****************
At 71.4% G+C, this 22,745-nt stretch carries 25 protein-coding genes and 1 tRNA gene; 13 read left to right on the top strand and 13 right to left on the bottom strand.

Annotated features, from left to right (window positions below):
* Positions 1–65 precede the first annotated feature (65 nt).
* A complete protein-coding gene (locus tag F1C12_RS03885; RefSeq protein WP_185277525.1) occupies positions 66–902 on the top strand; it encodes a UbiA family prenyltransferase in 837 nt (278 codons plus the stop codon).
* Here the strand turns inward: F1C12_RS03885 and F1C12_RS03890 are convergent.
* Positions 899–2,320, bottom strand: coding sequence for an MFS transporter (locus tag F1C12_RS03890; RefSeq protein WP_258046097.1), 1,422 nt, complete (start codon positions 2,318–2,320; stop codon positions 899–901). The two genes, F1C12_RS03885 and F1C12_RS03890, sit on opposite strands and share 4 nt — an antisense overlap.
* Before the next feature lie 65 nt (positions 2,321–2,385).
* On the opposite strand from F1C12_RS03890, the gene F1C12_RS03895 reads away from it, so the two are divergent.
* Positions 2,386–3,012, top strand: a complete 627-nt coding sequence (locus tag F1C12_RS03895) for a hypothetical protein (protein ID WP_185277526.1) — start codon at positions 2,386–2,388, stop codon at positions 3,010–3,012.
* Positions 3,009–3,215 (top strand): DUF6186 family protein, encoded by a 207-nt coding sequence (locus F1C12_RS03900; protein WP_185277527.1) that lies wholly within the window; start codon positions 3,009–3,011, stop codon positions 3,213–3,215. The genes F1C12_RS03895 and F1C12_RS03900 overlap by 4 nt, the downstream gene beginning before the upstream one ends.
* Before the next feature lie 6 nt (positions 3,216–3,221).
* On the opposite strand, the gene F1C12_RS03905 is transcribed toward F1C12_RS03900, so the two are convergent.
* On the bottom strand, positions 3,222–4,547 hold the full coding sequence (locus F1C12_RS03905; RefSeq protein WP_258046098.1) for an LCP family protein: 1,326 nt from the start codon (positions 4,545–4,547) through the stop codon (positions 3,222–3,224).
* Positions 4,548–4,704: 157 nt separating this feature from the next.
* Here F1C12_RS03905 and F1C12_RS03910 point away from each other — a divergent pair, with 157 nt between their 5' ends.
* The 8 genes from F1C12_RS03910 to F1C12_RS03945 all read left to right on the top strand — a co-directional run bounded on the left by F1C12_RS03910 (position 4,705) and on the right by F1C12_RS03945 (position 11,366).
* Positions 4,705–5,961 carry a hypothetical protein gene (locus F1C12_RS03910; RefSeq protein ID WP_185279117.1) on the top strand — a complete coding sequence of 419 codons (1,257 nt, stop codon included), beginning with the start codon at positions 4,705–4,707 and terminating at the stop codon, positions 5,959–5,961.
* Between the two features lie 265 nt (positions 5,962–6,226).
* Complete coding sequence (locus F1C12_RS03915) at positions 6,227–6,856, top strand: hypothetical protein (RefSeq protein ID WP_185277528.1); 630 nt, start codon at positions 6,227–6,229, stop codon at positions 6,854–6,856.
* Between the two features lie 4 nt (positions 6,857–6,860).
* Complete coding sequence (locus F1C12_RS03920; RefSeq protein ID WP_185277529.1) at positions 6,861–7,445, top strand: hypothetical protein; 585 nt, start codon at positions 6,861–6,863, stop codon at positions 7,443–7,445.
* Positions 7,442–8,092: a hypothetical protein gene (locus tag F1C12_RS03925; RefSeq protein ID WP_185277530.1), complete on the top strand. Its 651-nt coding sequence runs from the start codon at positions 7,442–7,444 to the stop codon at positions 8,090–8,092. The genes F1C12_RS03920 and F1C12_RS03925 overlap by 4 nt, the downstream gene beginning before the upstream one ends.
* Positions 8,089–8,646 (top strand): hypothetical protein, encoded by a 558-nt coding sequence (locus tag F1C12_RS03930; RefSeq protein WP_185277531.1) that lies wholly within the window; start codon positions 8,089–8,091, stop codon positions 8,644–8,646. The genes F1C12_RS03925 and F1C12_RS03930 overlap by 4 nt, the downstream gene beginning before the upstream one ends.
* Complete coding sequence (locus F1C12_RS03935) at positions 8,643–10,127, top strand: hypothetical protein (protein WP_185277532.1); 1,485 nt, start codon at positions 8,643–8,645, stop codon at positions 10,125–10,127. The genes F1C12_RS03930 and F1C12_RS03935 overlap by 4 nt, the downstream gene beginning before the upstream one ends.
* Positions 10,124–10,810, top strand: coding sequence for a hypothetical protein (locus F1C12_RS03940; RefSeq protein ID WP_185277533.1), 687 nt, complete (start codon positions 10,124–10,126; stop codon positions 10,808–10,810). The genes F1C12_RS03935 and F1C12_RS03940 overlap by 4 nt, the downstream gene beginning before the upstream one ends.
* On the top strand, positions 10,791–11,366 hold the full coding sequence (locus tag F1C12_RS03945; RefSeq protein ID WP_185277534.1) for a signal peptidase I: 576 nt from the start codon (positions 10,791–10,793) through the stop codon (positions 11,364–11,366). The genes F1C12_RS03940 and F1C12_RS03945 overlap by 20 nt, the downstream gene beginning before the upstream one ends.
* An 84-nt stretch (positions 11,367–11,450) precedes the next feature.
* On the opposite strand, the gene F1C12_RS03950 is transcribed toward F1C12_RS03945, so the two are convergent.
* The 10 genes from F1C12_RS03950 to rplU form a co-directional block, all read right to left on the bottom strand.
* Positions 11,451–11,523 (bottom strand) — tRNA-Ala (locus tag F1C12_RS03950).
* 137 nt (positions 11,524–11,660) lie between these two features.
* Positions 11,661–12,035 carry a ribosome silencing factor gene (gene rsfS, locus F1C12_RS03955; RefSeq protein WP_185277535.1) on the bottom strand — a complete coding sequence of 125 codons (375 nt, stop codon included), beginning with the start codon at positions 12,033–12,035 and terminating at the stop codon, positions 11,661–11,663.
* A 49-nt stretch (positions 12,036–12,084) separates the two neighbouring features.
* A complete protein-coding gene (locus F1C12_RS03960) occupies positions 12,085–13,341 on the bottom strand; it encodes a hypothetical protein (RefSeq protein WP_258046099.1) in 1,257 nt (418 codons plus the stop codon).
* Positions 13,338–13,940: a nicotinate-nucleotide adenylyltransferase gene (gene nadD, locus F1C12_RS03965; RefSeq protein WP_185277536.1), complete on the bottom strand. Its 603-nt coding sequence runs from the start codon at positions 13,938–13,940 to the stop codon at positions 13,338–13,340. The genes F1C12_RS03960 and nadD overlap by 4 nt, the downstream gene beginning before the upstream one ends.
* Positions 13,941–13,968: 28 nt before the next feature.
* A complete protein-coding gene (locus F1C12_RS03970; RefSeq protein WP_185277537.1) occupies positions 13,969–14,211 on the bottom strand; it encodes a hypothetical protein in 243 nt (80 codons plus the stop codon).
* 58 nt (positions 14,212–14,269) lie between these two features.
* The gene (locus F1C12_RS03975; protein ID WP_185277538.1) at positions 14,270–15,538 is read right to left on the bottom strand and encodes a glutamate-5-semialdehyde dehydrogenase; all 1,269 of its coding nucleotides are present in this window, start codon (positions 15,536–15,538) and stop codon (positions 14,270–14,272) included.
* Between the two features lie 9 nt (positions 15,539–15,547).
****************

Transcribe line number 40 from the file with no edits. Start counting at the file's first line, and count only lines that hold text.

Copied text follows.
* Between the two features lie 9 nt (positions 15,539–15,547).